Location: JHE 326H
The aim of this talk is to present the recent tools developed in my research group for multi-scale process systems under uncertainty and integration of design and control. Thin film deposition is an important process that can be modeled using macro-scale continuum equations embedded with micro-scale lattice-based kinetic Monte Carlo simulations. Strong dependence of the electrical and mechanical properties of thin films on their microstructure has motivated research on the control of thin film growth. From the modeling point of view, the evolution of the thin film encompasses the microscopic processes that are subject to model parameter uncertainty. To achieve the desired thin film’s characteristics, it is crucial to develop control strategies that are robust to these uncertainties. Although there are devices that can measure system’s micro-scale properties, most of these measurements are not available as frequent as required for the development of an effective feedback control strategy. Moreover, the lack of a closed formulation between the controlled outputs and the model parameters increases the problem’s complexity. Motivated by these observations, this talk will address the method recently developed in my group to analyze model uncertainty propagation employing tools such as Taylor Series Expansion. The effectiveness of the proposed tool has been evaluated and used to perform open-loop control on the thin film deposition process. The results from this analysis reveal that model uncertainty significantly affects the fine-scale properties of multi-scale systems and hence it needs to be taken into account for the controllability of these processes.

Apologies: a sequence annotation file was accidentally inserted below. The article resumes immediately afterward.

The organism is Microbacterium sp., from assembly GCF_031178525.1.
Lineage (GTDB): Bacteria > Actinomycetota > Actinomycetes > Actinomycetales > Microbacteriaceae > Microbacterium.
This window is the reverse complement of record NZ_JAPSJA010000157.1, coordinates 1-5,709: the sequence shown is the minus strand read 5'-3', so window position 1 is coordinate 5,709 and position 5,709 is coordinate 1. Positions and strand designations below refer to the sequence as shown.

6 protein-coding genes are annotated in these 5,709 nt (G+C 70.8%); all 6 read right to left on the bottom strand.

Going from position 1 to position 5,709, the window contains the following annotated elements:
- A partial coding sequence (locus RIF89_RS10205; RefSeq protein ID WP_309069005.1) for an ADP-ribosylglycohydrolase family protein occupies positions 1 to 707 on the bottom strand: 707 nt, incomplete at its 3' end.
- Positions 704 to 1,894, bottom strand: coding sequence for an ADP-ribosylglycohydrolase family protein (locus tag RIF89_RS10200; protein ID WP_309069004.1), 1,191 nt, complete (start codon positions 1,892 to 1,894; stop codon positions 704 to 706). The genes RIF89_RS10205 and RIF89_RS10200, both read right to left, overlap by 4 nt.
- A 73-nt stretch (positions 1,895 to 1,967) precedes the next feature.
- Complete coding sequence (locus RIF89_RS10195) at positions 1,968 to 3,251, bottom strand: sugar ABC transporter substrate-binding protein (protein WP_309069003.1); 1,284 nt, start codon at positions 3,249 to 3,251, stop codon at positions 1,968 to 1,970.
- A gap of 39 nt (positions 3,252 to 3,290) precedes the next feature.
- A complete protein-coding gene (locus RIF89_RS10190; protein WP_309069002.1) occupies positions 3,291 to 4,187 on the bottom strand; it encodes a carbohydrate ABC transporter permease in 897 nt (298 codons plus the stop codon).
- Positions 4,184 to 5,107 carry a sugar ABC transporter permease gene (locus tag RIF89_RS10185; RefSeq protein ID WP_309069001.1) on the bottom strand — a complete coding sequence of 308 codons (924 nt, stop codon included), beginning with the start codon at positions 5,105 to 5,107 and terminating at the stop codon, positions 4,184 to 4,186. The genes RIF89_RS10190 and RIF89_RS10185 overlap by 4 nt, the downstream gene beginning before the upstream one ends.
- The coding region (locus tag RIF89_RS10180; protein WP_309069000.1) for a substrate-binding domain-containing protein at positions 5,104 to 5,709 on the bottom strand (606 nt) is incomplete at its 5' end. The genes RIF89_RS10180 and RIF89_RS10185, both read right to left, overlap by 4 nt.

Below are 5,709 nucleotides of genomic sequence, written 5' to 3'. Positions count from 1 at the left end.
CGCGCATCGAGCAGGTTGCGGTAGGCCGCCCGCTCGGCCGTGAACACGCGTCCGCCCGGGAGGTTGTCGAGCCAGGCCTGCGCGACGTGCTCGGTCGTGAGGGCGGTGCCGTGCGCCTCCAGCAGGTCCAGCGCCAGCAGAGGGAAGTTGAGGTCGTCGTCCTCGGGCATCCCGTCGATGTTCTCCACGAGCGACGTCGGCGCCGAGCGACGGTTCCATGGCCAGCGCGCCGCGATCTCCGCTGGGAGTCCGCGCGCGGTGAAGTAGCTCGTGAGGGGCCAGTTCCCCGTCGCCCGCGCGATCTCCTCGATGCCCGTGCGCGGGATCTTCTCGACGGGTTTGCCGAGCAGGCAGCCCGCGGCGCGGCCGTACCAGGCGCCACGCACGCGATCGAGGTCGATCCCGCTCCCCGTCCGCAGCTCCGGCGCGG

Integration of design and control aims to address the optimal design while simultaneously performing a controllability analysis on the chemical system. In this talk, recent approaches developed by my group to address the simultaneous design and control will be presented. The first approach presents an iterative scheme that includes robust dynamic feasibility and stability analyses, which are aimed to ensure the process dynamic operability and asymptotic stability under uncertainty. These analyses are formulated as convex mathematical problems, which makes this method computationally attractive. The second approach aims to address the integration of design and control for disturbances that follow a probabilistic-based description while using advanced model-based control schemes such as Model Predictive Control (MPC). The key idea is to determine the dynamic variability of the system that will be accounted for in the process design using a stochastic-based worst-case variability index. Case studies involving a ternary distillation unit and an actual wastewater treatment industrial plant are presented and used to test the effectiveness of the proposed methodologies.
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